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The first thing you need for a home workout is a really tidy house. I’m not remotely house proud, but I can’t do even half a sit-up if I can see an empty yoghurt pot under the sofa (and I always can). So while, in theory, learning how to get fit under your own steam and using your own accessories removes your single biggest impediment to becoming your best self, in reality you have to become a better self before you start. Do not skimp on a mat: I roamed around the house for days thinking if I just lit upon the best rug, I would be fine……….

Read more: https://www.theguardian.com/lifeandstyle/2018/oct/27/fit-in-my-40s-you-could-do-a-workout-using-only-your-body-and-resistance-bands

 

 

 

 

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30 Things to Start Doing for Yourself – Marc Chernoff

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Our previous article, 30 Things to Stop Doing to Yourself, was well received by most of our readers, but several of you suggested that we follow it up with a list of things to start doing.  In one reader’s words, “I would love to see you revisit each of these 30 principles, but instead of presenting us with a ‘to-don’t’ list, present us with a ‘to-do’ list that we all can start working on today, together.”  Some folks, such as readers Danny Head and Satori Agape, actually took it one step further and emailed us their own revised ‘to-do’ versions of the list…..

Read more: http://www.marcandangel.com/2011/12/18/30-things-to-start-doing-for-yourself

 

 

 

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There’s Something About Mary & Power of Positive Ageing – Warren Gamble

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In the middle of the cafe, Mary Jaksch drops to the floor and starts doing press ups.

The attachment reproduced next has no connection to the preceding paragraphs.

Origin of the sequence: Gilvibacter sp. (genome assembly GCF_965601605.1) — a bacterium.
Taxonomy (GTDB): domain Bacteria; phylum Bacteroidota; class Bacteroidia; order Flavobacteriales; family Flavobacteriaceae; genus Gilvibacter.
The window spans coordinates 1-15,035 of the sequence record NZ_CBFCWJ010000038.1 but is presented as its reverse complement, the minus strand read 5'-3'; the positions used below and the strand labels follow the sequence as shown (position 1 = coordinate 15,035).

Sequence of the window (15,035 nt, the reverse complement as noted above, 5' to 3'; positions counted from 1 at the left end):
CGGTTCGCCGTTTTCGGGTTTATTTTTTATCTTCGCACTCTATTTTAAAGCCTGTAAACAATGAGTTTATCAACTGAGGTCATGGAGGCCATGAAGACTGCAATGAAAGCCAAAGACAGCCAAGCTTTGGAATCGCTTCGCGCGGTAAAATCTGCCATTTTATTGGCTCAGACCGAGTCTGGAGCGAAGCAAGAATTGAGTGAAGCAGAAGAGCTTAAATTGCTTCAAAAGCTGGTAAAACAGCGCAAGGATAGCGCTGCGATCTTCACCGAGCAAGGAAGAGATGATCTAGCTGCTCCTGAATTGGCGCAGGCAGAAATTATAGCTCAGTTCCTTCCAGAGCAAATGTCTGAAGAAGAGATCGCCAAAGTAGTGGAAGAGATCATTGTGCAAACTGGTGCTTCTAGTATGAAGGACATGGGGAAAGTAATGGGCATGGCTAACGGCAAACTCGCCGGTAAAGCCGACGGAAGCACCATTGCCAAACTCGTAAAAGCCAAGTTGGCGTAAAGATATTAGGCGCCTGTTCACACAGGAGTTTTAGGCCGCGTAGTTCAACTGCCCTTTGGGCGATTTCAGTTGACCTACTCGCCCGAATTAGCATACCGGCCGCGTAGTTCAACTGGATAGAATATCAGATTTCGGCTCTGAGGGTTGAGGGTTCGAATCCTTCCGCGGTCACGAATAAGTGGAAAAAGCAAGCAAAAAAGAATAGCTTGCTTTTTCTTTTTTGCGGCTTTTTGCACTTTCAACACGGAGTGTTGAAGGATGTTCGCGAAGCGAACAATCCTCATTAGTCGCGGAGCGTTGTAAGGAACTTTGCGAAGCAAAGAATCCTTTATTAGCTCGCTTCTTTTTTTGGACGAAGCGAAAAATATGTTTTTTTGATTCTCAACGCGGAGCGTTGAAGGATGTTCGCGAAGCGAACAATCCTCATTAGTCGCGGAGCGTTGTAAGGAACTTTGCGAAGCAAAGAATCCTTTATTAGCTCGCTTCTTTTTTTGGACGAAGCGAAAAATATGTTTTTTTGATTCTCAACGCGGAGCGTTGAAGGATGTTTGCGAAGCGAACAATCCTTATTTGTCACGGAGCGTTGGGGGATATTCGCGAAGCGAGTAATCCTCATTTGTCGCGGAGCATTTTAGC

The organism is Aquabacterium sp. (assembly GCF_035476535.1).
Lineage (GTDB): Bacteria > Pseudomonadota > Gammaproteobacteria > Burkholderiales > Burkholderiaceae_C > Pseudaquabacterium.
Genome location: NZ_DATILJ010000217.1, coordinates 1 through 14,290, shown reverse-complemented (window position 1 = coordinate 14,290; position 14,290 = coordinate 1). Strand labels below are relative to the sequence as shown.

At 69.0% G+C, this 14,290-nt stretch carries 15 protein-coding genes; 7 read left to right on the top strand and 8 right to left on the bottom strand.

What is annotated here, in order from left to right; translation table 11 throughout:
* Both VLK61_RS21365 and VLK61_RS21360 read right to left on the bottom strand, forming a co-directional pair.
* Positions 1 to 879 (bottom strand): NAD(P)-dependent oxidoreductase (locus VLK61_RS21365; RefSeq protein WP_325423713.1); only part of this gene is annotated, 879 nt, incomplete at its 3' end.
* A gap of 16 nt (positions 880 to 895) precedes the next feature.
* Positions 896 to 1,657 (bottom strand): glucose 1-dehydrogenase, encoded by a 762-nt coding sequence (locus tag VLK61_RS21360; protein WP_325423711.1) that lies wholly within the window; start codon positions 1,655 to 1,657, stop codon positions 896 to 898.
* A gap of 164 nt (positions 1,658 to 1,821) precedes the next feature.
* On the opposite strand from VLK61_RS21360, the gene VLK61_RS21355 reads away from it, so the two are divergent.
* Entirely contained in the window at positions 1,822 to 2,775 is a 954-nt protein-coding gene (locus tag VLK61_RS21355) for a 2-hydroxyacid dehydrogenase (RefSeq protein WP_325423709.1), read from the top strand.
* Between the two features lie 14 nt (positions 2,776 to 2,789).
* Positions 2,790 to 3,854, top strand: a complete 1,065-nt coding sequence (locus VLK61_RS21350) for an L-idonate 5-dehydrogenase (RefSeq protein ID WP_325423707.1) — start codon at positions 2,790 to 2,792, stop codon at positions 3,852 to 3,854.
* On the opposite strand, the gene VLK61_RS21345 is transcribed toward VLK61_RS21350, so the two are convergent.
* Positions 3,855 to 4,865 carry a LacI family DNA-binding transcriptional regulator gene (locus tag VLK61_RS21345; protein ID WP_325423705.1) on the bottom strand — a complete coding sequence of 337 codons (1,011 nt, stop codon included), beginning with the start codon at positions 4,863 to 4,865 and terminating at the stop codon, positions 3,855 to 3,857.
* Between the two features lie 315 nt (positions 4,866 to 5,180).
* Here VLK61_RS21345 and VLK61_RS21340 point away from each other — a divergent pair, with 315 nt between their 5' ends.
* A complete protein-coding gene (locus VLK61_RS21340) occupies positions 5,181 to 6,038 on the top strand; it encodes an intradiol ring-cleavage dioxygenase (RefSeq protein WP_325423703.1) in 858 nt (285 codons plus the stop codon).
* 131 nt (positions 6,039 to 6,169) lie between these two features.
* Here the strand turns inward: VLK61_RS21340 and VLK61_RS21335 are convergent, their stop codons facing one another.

Two middle-aged men look a bit startled over their flat whites. They would be more surprised if they knew her age or her exercise regime; they would be less surprised if they knew Mary.

She was demonstrating the military style push-ups she did when she turned 70 last November. It’s a tradition at her Nelson Seido Karate dojo to complete your age in push-ups on your birthday.

Mary, a fifth dan blackbelt, dismissed a colleague’s suggestion to take the easy way out by doing the push-ups from her knees. “I wouldn’t be seen dead doing that,” she told him.

Instead, after a two-hour black belt class she polished off the 70 with straight legs, to the cheers of her colleagues.

Pushing herself physically is practising what she preaches – youthful or positive ageing. The main idea is that you should relish getting older, that with the right attitude and effort you can have the time of your life.

After her press ups she said karate students in their 20s told her they could not have done the challenge now, let alone at 70.

“My answer to them was why not? All you have to do is keep going and rev up.

“That’s when I realised that so many people, no matter what age, have this idea of this terrible downward slope as they age. They can’t do things, their body sags, they get weaker and so on.”

In typical fashion, Mary decided to do something about spreading the message that retirement doesn’t mean a weary resignation.

A whole lot, in Mary’s case.

She came to New Zealand from Germany as a classical flautist, in the 1980s became the first female director of the Nelson School of Music, changed careers to become a counsellor and psychotherapist, and then in her 60s took up blogging about the practice of Zen meditation (she is a Zen master) and, later, launched another blog on writing.

There were triggers for those diverging paths, but they also highlight her willingness to experiment, “my question is always what if…?”.

The first switch came when she was still a classical musician and got involved as a volunteer in a halfway house for young people with drug problems.

“I thought, when I’m standing on the stage playing, whose life am I changing? Since then that question has been a guiding light for me.”